Tumaini, a programme participant from the Democratic Republic of Congo. Photo: Ryan Carter
Tumaini, a programme participant from the Democratic Republic of Congo. Photo: Ryan Carter

COVID-19’s long-term impact

In addition to the impact of UK Aid cuts, COVID-19 and its long-term effects pose a significant threat for increasing the number of women and girls living in extreme poverty worldwide.  

At Women for Women International, we annually track our programme outcome data against the indicators of the Sustainable Development Goals (SDGs) - the same goals which should inspire UK Aid’s own objectives. When analysing our programme data between 2017 and 2020, we observed the weakest outcomes for women in 2020 following the onset of COVID-19 and associated lockdown measures. For example, in the Democratic Republic of Congo, women participants in 2020 experienced a gradual decline in food security rather than the significant increase we have seen between enrolment and graduation from our Stronger Women, Stronger Nations programme in previous years. Similarly, in Iraq we saw a drop in savings for women between enrolment and graduation. 

These are just two examples of the internal and external factors that pose risks to the UK Government fulfilling its commitment to eliminating extreme poverty and advancing gender equality, especially for marginalised women and girls affected by conflict. 

Mitigating these risks: Listen to women

While these risks pose a serious threat to our poverty reduction goals, there is still hope. 

In our submission to the IDC inquiry, we urgently called for the UK Government to better consult with women and girls in conflict-settings throughout the planning and implementation of UK Aid programmes. To fully address the needs of women and girls living in extreme poverty, the UK Government will need to meaningful consult with - and actually listen to - those women and girls. Failing to do so will have a direct consequence on the UK Government’s ability to design programmes and policies that have impact.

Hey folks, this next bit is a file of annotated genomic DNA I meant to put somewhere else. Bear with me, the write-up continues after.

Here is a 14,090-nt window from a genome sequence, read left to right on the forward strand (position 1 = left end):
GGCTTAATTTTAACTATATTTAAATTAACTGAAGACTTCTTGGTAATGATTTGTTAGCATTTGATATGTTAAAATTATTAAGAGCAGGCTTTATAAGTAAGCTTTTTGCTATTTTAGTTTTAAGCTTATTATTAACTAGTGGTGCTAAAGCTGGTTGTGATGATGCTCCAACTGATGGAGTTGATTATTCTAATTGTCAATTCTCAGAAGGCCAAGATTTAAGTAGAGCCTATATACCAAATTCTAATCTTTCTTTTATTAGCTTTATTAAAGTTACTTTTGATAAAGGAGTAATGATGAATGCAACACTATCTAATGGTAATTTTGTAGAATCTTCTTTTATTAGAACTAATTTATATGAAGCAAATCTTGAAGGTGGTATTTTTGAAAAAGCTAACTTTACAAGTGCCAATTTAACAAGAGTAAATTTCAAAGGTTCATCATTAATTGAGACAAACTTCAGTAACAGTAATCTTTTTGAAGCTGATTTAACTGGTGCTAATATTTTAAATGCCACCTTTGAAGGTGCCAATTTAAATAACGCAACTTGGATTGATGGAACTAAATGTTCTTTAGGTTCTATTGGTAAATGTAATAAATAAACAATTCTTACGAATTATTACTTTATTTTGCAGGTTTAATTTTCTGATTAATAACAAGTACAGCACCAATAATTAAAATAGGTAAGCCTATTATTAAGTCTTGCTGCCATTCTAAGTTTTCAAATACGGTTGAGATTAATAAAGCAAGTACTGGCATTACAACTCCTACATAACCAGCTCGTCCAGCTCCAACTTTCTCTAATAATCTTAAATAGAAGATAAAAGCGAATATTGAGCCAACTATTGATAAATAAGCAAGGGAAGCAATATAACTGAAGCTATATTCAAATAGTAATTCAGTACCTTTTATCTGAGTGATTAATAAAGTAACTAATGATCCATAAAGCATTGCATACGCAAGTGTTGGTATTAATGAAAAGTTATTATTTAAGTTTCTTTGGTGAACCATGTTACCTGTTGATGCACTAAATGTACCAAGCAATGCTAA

In 2020, civil society and NGOs observed the merger of two key UK Government departments – the Foreign and Commonwealth Office (FCO) and the Department for International Development (DFID). This took place with little to no consultation with civil society. 

To show a real commitment to future inclusion, Women for Women International recommends that FCDO use the Beyond Consultations tool - which we designed in collaboration with the Gender Action for Peace and Security (GAPS) network and others – to support tangible shifts toward consultative processes. 

We also believe that addressing the drivers of extreme poverty cannot happen in isolation from addressing causes and symptoms of gender inequality – though both objectives are listed as separate goals in the SDGs and UK development agendas. What is needed is a multi-dimensional, gender-sensitive and holistic approach to extreme poverty and gender which recognises that gender equality is not merely a women’s issue. Rather, advancing gender equality and investing in women is a fundamental strategy toward the eradication of extreme poverty. 


The IDC has recently published the written evidence submitted to the inquiry, so you can read our full submission here. 

Read more

In May 2021, the UK Government announced that it was making substantial cuts to UK Aid. This included cuts to Women for Women International’s own programming in Afghanistan and Nigeria. Since then, we have been working with others to raise awareness of the impact of the cuts, promote transparency and hold the UK Government accountable.


The realities and experiences of the most marginalised women affected by conflict are unlikely to be captured in official, national-level data. That's why we started publishing data from the women in our programmes in 2017 - increasing their visibility. Read our top 10 highlights from our monitoring and evaluation data on how our work aligns with the UN Sustainable Development Goals.